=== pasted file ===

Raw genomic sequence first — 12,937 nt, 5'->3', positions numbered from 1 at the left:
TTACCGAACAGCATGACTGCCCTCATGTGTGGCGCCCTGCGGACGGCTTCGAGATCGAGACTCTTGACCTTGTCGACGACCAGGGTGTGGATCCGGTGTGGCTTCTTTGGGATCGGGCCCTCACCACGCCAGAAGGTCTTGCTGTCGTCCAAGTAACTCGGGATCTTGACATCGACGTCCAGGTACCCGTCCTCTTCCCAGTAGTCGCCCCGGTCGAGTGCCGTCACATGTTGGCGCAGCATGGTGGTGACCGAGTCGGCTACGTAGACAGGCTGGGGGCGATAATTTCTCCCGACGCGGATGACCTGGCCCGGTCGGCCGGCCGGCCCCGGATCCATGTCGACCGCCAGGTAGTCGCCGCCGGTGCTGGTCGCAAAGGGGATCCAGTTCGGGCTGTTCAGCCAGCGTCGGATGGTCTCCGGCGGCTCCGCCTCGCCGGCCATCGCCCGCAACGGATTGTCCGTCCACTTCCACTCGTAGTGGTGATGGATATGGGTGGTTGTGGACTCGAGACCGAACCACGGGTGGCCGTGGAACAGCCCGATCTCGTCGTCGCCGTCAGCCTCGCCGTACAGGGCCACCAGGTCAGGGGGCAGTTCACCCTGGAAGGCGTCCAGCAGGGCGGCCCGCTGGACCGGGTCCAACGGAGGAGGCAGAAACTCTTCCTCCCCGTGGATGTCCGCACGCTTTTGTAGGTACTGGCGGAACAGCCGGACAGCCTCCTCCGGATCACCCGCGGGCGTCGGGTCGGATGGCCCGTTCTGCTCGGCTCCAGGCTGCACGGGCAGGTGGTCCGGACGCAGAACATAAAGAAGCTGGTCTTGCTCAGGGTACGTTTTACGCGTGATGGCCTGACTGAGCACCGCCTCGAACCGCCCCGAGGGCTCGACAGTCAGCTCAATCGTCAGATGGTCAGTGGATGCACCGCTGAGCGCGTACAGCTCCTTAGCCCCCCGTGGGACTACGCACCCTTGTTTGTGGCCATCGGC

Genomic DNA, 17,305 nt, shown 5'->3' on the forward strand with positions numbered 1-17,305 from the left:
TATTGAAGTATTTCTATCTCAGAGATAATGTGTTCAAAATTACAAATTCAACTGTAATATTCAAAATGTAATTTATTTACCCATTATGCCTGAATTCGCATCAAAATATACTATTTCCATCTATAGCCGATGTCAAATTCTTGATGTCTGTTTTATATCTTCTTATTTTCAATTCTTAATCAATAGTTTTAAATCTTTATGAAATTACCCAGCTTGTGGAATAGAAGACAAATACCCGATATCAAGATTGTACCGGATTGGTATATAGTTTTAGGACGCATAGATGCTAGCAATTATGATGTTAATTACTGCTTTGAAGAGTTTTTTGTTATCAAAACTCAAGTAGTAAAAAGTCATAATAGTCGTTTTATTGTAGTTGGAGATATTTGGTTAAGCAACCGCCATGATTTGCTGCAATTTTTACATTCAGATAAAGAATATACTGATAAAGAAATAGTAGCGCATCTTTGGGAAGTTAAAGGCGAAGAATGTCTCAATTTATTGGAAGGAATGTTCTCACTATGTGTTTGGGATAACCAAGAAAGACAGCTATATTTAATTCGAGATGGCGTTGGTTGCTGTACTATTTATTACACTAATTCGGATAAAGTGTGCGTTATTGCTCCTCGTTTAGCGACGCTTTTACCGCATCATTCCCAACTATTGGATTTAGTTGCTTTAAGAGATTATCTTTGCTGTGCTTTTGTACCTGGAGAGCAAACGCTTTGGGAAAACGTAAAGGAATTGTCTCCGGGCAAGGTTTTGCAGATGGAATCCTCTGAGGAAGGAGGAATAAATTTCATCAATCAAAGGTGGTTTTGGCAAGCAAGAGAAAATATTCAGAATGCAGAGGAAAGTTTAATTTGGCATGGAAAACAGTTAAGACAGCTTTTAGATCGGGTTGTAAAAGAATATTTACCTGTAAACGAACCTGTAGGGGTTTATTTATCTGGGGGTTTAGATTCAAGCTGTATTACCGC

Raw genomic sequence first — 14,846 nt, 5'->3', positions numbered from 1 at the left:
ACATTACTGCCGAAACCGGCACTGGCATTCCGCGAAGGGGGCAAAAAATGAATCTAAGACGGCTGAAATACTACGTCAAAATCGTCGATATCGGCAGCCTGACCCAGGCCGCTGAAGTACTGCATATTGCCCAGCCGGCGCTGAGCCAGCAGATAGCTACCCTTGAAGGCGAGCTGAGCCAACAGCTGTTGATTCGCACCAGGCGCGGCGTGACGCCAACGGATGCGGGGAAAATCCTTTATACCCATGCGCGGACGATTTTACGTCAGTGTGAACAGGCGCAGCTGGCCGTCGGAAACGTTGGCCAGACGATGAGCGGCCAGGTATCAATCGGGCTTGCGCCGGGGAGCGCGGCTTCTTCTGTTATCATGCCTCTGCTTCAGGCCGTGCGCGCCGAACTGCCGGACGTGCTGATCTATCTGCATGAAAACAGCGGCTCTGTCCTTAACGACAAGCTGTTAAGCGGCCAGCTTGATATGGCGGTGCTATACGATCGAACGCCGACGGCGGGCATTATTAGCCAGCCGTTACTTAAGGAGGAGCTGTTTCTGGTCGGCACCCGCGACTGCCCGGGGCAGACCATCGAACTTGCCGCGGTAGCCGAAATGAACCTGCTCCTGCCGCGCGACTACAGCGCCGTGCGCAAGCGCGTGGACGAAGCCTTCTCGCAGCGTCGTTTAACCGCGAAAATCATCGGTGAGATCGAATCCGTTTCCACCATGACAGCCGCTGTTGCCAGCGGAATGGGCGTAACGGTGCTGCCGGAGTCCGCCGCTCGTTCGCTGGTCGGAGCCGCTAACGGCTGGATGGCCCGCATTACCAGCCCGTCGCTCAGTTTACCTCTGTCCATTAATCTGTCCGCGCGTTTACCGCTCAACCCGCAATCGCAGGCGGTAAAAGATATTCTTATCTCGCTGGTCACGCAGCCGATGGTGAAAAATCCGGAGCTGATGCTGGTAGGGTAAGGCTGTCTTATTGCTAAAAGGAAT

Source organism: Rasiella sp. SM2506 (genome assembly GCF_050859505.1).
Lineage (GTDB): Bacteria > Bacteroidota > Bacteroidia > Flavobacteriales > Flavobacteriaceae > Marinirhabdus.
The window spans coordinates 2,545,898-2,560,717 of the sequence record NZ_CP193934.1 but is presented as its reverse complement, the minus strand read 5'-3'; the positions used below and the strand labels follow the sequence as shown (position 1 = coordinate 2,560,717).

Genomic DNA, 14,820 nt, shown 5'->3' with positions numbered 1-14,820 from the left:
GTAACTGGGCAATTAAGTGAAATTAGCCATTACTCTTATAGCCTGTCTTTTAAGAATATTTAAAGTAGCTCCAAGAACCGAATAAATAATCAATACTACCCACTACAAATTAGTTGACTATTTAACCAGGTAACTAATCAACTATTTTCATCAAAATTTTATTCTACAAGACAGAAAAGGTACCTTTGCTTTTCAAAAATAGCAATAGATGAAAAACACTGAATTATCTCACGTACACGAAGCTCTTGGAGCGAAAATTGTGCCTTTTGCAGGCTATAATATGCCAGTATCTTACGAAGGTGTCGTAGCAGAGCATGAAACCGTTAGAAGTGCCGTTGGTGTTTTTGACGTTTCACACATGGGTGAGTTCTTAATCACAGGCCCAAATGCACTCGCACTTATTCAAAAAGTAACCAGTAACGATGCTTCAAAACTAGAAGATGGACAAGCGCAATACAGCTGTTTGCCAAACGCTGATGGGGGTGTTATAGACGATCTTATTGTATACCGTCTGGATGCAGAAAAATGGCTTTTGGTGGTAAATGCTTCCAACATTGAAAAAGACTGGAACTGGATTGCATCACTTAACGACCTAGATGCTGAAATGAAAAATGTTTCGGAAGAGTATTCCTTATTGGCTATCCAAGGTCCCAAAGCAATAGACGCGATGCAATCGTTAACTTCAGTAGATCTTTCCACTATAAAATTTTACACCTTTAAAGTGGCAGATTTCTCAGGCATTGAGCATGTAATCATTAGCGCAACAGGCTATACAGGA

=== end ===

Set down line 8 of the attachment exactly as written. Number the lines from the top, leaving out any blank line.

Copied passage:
Lineage (GTDB): Bacteria > Bacteroidota > Bacteroidia > Flavobacteriales > Flavobacteriaceae > Marinirhabdus.